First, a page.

Genital warts

Genital warts are small lumps that grow in and around the genitals.

They are caused by the human papillomavirus (HPV) – a group of viruses that is also linked to certain types of cancer. An HPV vaccine is now available which can protect against several strains of HPV, including the ones most likely to cause genital warts and cervical cancer.

undefined Should you get the HPV vaccine? Dr Mike Evans

Causes

Genital warts are passed on through skin-to-skin contact with someone who has HPV. This most commonly happens through sexual contact (vaginal or anal). However, you don't need to have penetrative sex to pass on the infection. 

Correct usage of latex condoms greatly reduces, but does not eliminate, the risk of catching or spreading HPV, as skin-to-skin contact can happen around the condom.

Once you have been in contact with HPV, genital warts can can take months, even years to develop. However, you can spread the virus to other people even if you haven't yet developed warts. 

Most people with HPV virus infection do not know they have it. This is why women should have regular cervical smear to pick up changes in the cervix (caused by unknown HPV infection) that might lead to cancer if not treated.

Symptoms

Most people who come in contact with HPV will not develop genital warts. If you do develop warts, it could happen months, or even years, after you first came into contact with the virus.

Genital warts appear as small, fleshy bumps or growths found on and around the genital area. They can be so small that they can be difficult to see. You may have a single wart or they can grow in clusters with a cauliflower appearance.

Genital warts are usually painless, although they can become itchy and inflamed.

See your doctor if you think you might have genital warts, or if you have had sexual contact with someone who has HPV or genital warts.

Treatment

Treatment for genital warts depends on the size and number of warts and where they are located. You do not need treatment if there are no visible warts.

There are two main types of treatment for genital warts:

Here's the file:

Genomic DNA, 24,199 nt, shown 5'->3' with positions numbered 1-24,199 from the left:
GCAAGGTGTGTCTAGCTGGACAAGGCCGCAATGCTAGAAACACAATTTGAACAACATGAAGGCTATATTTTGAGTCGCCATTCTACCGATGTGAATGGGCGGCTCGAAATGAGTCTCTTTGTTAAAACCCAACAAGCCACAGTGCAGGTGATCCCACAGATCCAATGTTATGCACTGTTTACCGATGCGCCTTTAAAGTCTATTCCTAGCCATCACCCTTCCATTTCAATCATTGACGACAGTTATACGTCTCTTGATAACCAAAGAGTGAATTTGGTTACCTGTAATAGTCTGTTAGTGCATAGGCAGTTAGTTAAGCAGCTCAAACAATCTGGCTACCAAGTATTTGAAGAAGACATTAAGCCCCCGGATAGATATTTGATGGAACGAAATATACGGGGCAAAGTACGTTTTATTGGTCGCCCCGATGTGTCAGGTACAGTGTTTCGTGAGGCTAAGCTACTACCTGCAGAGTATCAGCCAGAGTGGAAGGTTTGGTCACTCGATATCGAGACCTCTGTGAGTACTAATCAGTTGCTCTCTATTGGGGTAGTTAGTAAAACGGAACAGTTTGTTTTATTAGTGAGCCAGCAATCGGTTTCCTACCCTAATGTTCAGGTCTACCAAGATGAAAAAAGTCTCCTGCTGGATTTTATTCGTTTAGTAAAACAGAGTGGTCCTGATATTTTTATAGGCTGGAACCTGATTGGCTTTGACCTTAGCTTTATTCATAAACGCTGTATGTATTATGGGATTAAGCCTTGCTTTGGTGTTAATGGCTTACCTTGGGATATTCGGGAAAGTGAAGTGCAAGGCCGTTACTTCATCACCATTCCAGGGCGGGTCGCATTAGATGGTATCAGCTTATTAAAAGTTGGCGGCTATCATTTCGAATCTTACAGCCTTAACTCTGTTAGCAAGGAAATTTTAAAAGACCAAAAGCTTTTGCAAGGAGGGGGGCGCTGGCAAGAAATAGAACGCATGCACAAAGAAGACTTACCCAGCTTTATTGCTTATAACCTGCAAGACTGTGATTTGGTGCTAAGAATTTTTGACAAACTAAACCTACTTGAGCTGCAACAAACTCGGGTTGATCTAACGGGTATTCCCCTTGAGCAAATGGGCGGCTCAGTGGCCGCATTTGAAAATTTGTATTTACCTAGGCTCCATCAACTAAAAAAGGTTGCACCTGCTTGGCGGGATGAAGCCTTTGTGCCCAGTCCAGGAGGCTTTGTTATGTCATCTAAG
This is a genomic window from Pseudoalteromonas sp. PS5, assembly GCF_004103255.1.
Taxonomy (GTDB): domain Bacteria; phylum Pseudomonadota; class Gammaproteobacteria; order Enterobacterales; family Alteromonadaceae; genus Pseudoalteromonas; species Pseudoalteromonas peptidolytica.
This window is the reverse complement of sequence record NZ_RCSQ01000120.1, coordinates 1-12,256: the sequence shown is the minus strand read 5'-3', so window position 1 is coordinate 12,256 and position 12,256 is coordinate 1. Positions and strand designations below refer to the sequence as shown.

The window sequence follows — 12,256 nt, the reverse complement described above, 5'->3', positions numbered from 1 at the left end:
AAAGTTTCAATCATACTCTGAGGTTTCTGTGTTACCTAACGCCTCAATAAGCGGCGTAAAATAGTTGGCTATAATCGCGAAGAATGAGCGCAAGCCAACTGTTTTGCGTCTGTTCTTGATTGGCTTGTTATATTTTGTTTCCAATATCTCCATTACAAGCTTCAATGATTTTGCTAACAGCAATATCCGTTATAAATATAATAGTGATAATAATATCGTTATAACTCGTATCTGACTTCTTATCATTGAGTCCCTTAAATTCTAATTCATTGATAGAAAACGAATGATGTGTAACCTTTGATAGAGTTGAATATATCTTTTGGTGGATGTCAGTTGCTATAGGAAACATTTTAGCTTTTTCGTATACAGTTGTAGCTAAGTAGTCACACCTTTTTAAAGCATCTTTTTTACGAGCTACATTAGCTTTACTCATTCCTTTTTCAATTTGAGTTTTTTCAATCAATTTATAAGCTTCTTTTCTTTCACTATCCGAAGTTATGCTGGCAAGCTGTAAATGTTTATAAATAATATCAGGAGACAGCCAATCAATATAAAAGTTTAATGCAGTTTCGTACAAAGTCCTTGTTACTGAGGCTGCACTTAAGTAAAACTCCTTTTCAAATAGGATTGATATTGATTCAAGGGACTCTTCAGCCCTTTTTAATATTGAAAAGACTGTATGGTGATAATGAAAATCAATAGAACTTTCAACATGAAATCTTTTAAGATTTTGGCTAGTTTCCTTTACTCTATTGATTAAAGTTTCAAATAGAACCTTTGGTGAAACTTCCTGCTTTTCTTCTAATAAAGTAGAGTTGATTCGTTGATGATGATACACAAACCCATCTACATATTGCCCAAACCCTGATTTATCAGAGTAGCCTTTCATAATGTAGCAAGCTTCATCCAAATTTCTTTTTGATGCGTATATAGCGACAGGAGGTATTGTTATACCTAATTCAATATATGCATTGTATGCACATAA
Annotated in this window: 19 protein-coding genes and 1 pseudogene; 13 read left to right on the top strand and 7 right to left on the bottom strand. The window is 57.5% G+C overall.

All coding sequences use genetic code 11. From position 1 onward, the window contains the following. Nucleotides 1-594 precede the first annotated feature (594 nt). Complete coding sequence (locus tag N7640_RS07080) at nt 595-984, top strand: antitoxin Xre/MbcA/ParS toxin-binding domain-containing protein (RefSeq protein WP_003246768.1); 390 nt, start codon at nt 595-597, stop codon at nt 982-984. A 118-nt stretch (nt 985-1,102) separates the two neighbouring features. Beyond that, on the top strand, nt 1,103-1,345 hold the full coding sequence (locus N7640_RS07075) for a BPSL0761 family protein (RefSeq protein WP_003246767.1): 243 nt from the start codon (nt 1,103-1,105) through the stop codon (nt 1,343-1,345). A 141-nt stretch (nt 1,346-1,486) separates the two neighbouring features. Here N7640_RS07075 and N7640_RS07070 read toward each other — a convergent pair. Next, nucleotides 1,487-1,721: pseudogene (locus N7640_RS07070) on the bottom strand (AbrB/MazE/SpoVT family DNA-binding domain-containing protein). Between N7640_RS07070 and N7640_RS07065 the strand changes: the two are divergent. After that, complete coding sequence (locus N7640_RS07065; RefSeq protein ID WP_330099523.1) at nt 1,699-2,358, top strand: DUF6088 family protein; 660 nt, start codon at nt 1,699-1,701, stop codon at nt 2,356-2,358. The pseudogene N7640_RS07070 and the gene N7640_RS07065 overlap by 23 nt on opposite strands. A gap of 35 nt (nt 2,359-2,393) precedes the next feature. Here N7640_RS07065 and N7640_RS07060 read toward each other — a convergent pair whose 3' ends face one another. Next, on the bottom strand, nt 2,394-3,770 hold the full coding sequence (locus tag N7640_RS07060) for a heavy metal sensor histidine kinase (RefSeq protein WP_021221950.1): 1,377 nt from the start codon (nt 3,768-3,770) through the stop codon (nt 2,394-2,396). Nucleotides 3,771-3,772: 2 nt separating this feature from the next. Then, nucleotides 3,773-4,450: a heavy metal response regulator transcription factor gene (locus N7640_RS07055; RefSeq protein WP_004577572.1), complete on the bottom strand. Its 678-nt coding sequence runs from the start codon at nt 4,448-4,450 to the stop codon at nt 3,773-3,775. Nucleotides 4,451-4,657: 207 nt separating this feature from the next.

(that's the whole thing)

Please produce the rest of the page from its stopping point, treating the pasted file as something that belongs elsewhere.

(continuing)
• Applying a cream or solution tothe warts (called topical treatment).
    • Examples include podophyllotoxin solution (Condyline®) or imiquimod cream (Aldara®).
    • These are available on prescription only. Do not use wart medications that you can buy at pharmacies – these are specially formulated for treating warts found on the hands and feet and are not suitable for the genital region. 
  • Freezing with liquid nitrogen, which destroys the tissue of the warts. This is done by your doctor every week until the warts have disappeared.  

For most people, it can take several months to remove the warts, so it is important to persevere with treatment. Although treatment can result in the disappearance of genital warts, the viral infection is not totally eliminated. The virus can remain dormant (inactive) in the skin after treatment. In many cases, warts do not return after a course of treatment but sometimes will return after a few years.

Read more about the treatment of genital warts.

Prevention

The HPV vaccine

The HPV vaccine protects against certain strains of HPV including:

  • types 6 and 11, which cause around 90% of genital warts
  • types 16 and 18, which are linked to more than 70% of cases of cervical cancer.

In New Zealand, the HPV vaccine is available free to girls and young women up until their 20th birthday. Women of any age can still have the vaccination by visiting their family doctor and discussing whether it would be of benefit to them and how much it will cost.

The HPV vaccine is only able to prevent HPV infection; it does not treat the infection. For best protection girls need to be vaccinated before they are likely to be exposed to HPV, which means before they start having any sexual contact.

Learn more

HPV and treating genital warts The HPV Project (NZ)
Genital warts NHS choices (UK)

Credits: Health Navigator. Last reviewed: 02 Apr 2015